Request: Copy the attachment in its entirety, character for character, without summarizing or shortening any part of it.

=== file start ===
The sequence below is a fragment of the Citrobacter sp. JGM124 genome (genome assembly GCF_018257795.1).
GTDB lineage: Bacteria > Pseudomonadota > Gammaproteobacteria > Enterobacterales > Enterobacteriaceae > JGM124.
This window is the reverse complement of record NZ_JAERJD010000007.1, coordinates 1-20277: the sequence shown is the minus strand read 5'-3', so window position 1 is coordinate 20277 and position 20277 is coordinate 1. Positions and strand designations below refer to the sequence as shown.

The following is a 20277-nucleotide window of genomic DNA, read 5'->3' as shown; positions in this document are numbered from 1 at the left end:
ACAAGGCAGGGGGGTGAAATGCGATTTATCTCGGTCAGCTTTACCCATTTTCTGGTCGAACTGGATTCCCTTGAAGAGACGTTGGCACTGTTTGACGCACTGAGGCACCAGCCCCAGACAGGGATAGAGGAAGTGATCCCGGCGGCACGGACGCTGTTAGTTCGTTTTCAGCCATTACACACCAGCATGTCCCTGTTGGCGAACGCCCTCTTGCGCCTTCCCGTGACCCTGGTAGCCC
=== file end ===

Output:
The sequence below is a fragment of the Citrobacter sp. JGM124 genome (genome assembly GCF_018257795.1).
GTDB lineage: Bacteria > Pseudomonadota > Gammaproteobacteria > Enterobacterales > Enterobacteriaceae > JGM124.
This window is the reverse complement of record NZ_JAERJD010000007.1, coordinates 1-20277: the sequence shown is the minus strand read 5'-3', so window position 1 is coordinate 20277 and position 20277 is coordinate 1. Positions and strand designations below refer to the sequence as shown.

The following is a 20277-nucleotide window of genomic DNA, read 5'->3' as shown; positions in this document are numbered from 1 at the left end:
ACAAGGCAGGGGGGTGAAATGCGATTTATCTCGGTCAGCTTTACCCATTTTCTGGTCGAACTGGATTCCCTTGAAGAGACGTTGGCACTGTTTGACGCACTGAGGCACCAGCCCCAGACAGGGATAGAGGAAGTGATCCCGGCGGCACGGACGCTGTTAGTTCGTTTTCAGCCATTACACACCAGCATGTCCCTGTTGGCGAACGCCCTCTTGCGCCTTCCCGTGACCCTGGTAGCCC